Prepayment, vomit fees: here’s what Toronto’s new taxi regime will mean for you
In the world of Toronto transit, the TTC gets all the credit for being excessively difficult to improve in any way—but you know what other transportation service is an intractable nightmare world of obscure regulations and competing interests? The taxi industry.
For the better part of three years, city bureaucrats have been tackling the unenviable task of reforming the way Toronto’s taxis do business. Now, at long last, after more than 40 consultations, the city has released its final report on proposed changes to the way the industry is licensed and regulated. Many of these changes are aimed at reforming aspects of the system that are important mainly to drivers and other insiders. For example, several of the report’s recommendations have to do with eliminating Toronto’s two-tiered taxi-licensing system, so that there’s no longer a class of drivers who can’t rent or sell their cabs. That’s likely to be one of the more popular changes, at least among drivers who hold the crappier type of license.
There are some changes, though, that would have direct consequences for riders, should all the report’s recommendations be approved by city council. Some of them seem great, while others seem annoying and/or potentially expensive. Here’s a rundown of a few of the big-deal items.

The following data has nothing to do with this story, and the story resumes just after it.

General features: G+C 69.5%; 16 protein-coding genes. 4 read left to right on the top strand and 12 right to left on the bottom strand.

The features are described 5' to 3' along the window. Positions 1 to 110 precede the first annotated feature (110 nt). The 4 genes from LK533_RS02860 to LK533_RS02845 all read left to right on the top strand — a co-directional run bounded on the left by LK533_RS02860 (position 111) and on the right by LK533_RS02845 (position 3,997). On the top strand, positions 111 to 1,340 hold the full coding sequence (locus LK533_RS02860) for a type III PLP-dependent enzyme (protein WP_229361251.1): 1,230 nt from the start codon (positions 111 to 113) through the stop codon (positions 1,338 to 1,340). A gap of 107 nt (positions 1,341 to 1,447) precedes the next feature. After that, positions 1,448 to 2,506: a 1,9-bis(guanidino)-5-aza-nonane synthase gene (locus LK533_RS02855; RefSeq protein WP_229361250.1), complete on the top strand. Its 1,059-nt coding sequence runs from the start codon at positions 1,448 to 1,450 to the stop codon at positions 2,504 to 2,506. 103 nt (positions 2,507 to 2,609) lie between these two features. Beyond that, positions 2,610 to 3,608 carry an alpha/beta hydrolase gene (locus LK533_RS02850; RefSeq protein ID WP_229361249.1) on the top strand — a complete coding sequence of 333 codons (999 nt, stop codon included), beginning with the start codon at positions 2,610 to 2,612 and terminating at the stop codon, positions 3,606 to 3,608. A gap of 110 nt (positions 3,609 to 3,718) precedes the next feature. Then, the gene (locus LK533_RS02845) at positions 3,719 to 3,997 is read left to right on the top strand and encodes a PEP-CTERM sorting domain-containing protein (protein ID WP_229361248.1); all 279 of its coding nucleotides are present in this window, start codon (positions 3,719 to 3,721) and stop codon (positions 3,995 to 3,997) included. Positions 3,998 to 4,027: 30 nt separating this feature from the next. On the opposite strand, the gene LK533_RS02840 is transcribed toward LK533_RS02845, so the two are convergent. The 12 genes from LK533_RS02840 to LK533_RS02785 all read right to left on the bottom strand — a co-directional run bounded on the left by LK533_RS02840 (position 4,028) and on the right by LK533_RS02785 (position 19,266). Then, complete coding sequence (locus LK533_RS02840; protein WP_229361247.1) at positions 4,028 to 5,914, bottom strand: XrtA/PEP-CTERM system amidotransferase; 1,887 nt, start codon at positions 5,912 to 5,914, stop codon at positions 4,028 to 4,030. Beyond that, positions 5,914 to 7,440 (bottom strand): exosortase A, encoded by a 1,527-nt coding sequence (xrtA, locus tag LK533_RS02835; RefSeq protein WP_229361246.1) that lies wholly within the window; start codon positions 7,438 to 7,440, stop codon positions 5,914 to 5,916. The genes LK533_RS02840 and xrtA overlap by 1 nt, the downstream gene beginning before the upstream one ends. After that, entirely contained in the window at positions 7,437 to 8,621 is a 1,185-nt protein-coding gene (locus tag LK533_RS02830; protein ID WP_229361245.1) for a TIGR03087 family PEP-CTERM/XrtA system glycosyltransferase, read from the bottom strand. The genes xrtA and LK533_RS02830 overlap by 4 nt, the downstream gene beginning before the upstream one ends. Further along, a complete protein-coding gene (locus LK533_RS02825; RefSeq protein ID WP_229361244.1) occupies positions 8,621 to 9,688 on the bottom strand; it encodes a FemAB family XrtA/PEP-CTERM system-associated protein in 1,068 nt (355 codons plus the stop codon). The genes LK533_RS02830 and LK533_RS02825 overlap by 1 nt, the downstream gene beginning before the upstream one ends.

1. Money up front
Under the proposed changes, cab drivers would be able to request up to $25 in advance from any rider. This is supposed to help prevent fare jumping. It’s not hard to envision problems with a cash-up-front taxi system, but the report proposes a review of the policy in 2016, to gauge its impact on passengers.
2. You puke, you pay
Any King West partier who regurgitates a night’s worth of bottle service onto the seat of a taxi may soon have yet another exorbitant nightlife expense added to his or her tab. The report calls for the creation of a standard, $25 vomit fee. It would also apply to other types of spillage and bodily ejecta. (Some taxi drivers already try to charge riders for this type of thing, but city bylaws don’t allow them to.)
3. Your credit card: never declined
Paying for a taxi ride with a card can be hit-or-miss, but the report recommends that the city require all cabs to equip themselves with terminals.
4. Wheelchair? No problem
One of the biggest objectives of the taxi review was to find a way of transforming Toronto’s fleet into a fully accessible one. The report recommends a phased implementation of wheelchair-accessible cabs. All new licensees would be required to accommodate disabled riders. This proposed change has been a source of controversy among industry insiders, because upgrading vehicles is expected to be a huge capital expense.